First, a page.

Dimensional ETF Trust (the “Trust”) offers a variety of investment portfolios. Each of the investment company’s portfolios has its own investment objective and is the equivalent of a separate exchange-traded fund (“ETF”). Shares of the Dimensional US Core Equity Market ETF (the “US Core ETF”), Dimensional US High Profitability ETF (the “US High Profitability ETF”), Dimensional US Real Estate ETF (the “US Real Estate ETF”), Dimensional US Small Cap Value ETF (the “US Small Cap Value ETF”), Dimensional International Core Equity Market ETF (the “International Core ETF”), Dimensional International Core Equity 2 ETF (the “International Core Equity 2 ETF”), Dimensional International Small Cap Value ETF (the “International Small Cap Value ETF”), Dimensional International Small Cap ETF (the “International Small Cap ETF”), Dimensional International High Profitability ETF (the “International High Profitability ETF”), Dimensional Emerging Core Equity Market ETF (the “Emerging Markets Core ETF”), Dimensional Emerging Markets High Profitability ETF (the “Emerging Markets High Profitability ETF”), Dimensional Emerging Markets Value ETF (the “Emerging Markets Value ETF”) and Dimensional Emerging Markets Core Equity 2 ETF (the “Emerging Markets Core 2 ETF”) (each, a “Portfolio” and collectively, the “Portfolios”) are offered in this Prospectus. The Portfolios are designed for long-term investors.
The investment objective of each Portfolio is to achieve long-term capital appreciation. Each Portfolio’s investment objective is non‑fundamental, which means it may be changed by the Board of Trustees without shareholder approval. Shareholders will be given at least 60 days’ advance notice of any change to a Portfolio’s investment objective.
Investment Terms Used in the Prospectus
Below are the definitions of some terms that the Advisor uses to describe the investment strategies for certain Portfolios.
Free Float generally describes the number of publicly traded shares of a company.
Momentum generally describes the past performance of a stock relative to other stocks.
Trading Strategies generally refers to the ability to execute purchases and sales of stocks in a cost-effective manner.
Profitability generally measures a company’s profit in relation to its book value or assets.
US Core ETF
To achieve the US Core ETF’s investment objective, the Advisor implements an integrated investment approach that combines research, portfolio design, portfolio management, and trading functions. As further described below, the Portfolio’s design emphasizes long-term drivers of expected returns identified by the Advisor’s research, while balancing risk through broad diversification across companies and sectors. The Advisor’s portfolio management and trading processes further balance those long-term drivers of expected returns with shorter-term drivers of expected returns and trading costs.
The US Core ETF is designed to achieve its investment objective by purchasing a broad and diverse group of readily marketable securities of U.S. companies that is composed of companies within the U.S. Universe that meet the Advisor’s investment criteria. The Advisor defines the “U.S. Universe” as a market capitalization weighted set of U.S. operating companies listed on securities exchanges in the United States that are deemed appropriate by the Advisor. Market capitalization weighted means that a company’s weighting in the U.S. Universe is proportional to that company’s actual market capitalization compared to the total market capitalization of all eligible companies. The higher the company’s relative market capitalization, the greater its representation. The Portfolio will invest in companies of all sizes, with increased exposure to smaller capitalization, lower relative price, and higher profitability companies as compared to their representation in the U.S. Universe. The Portfolio’s increased exposure to smaller capitalization, lower relative price, and higher profitability companies may be achieved by decreasing the allocation of the Portfolio’s assets to larger capitalization, higher relative price, or lower profitability companies relative to their weight in the U.S. Universe.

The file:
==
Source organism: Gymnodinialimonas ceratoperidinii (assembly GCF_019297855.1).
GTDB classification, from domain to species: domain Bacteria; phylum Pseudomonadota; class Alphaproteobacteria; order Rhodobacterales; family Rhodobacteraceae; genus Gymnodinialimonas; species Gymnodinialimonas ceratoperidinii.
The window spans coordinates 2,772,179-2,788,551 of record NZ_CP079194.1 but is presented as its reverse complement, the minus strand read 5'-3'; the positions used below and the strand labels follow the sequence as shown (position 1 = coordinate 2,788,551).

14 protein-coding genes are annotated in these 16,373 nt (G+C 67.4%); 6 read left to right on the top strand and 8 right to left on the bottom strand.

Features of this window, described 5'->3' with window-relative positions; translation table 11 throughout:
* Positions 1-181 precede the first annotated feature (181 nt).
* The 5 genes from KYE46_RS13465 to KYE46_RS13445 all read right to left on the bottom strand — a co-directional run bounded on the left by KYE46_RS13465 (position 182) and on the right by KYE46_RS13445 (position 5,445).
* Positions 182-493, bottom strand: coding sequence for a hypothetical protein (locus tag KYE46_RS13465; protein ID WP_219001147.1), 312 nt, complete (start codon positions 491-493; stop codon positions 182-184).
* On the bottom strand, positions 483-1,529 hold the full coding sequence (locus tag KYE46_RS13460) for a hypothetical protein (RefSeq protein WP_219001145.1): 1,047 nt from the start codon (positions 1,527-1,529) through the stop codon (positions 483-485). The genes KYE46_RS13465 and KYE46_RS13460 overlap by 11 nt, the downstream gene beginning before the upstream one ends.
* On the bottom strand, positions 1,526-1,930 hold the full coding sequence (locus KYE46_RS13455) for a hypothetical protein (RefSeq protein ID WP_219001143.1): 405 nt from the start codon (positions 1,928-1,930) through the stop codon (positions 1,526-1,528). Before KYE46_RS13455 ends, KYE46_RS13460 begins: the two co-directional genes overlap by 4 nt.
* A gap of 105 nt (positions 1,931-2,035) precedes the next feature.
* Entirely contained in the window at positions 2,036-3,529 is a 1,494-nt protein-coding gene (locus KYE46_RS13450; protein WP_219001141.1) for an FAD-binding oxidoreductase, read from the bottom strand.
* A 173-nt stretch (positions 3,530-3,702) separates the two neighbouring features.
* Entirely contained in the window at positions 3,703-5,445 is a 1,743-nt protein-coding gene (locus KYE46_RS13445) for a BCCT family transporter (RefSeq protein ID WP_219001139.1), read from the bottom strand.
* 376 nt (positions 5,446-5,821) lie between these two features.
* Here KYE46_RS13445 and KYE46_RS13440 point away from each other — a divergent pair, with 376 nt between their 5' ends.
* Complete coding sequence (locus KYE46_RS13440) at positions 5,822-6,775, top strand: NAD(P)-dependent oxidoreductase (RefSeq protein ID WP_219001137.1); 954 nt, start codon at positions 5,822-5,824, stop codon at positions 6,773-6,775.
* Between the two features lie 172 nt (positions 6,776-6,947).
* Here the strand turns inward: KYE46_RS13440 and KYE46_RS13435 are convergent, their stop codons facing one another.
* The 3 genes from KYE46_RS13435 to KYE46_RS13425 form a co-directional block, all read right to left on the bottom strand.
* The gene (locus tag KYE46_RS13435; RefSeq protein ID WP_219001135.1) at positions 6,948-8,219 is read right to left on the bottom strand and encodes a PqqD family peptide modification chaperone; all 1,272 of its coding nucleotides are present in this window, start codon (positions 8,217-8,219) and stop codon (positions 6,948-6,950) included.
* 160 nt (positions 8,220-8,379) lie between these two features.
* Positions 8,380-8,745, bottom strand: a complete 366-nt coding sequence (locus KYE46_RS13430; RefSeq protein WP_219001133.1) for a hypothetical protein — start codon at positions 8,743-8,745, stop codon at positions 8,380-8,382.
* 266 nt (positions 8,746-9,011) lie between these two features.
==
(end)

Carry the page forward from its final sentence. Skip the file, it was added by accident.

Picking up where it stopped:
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An equity issuer is considered to have a high relative price (i.e., a growth stock) primarily because it has a high price in relation to its book value. An equity issuer is considered to have a low relative price (i.e., a value stock) primarily because it has a low price in relation to their book value. In assessing relative price, the Advisor may consider additional factors such as price‑to‑cash‑flow or price‑to‑earnings ratios. An equity issuer is considered to have high profitability because it has high earnings or profits from operations in relation to its book value or assets. The criteria the Advisor uses for assessing relative price and profitability are subject to change from time to time.
The Advisor may also increase or reduce the US Core ETF’s exposure to an eligible company, or exclude a company, based on shorter-term considerations, such as a company’s price momentum and investment characteristics. The Advisor may consider a small capitalization company’s investment characteristics as compared to other eligible companies when making investment decisions and may exclude a small capitalization company with high investment as measured by the company’s recent asset growth. The Portfolio will generally not exclude more than 5% of the eligible small capitalization companies within the U.S. Universe based on such investment characteristics. The criteria the Advisor uses for assessing a company’s investment characteristics are subject to change from time to time. The Advisor may decrease the amount that the Portfolio invests in small capitalization companies that have lower profitability and/or higher relative prices. In addition, the Advisor seeks to reduce trading costs using a flexible trading approach that looks for opportunities to participate in the available market liquidity, while managing turnover and explicit transaction costs.